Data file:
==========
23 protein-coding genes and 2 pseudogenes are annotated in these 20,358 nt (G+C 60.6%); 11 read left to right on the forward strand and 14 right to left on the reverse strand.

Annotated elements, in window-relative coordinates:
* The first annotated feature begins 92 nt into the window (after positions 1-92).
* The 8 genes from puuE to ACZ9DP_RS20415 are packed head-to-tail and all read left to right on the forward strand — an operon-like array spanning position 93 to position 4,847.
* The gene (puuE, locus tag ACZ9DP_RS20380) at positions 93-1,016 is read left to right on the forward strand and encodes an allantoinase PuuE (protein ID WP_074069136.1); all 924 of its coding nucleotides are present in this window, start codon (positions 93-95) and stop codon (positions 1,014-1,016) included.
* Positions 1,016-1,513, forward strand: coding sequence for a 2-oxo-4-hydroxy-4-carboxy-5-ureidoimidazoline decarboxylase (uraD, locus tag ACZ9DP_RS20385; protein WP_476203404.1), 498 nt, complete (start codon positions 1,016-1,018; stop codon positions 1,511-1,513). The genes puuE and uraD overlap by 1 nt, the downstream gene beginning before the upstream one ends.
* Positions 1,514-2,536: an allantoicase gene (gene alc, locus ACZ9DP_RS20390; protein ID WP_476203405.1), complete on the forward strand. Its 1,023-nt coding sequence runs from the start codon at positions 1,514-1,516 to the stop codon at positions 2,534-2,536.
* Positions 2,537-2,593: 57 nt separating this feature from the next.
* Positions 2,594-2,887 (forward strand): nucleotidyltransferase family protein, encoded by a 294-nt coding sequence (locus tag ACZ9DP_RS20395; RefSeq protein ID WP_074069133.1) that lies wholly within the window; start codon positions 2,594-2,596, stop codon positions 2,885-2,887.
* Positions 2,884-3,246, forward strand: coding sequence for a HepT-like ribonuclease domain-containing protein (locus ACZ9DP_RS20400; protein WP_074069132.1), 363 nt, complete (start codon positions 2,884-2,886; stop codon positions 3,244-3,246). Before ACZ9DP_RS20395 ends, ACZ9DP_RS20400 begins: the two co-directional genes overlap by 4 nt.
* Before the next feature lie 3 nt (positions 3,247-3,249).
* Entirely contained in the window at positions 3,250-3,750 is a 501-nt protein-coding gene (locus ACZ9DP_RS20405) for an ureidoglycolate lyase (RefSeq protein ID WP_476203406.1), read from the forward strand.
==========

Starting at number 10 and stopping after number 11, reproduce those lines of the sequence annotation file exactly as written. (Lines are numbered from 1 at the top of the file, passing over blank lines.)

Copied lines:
* Positions 2,884-3,246, forward strand: coding sequence for a HepT-like ribonuclease domain-containing protein (locus ACZ9DP_RS20400; protein WP_074069132.1), 363 nt, complete (start codon positions 2,884-2,886; stop codon positions 3,244-3,246). Before ACZ9DP_RS20395 ends, ACZ9DP_RS20400 begins: the two co-directional genes overlap by 4 nt.
* Before the next feature lie 3 nt (positions 3,247-3,249).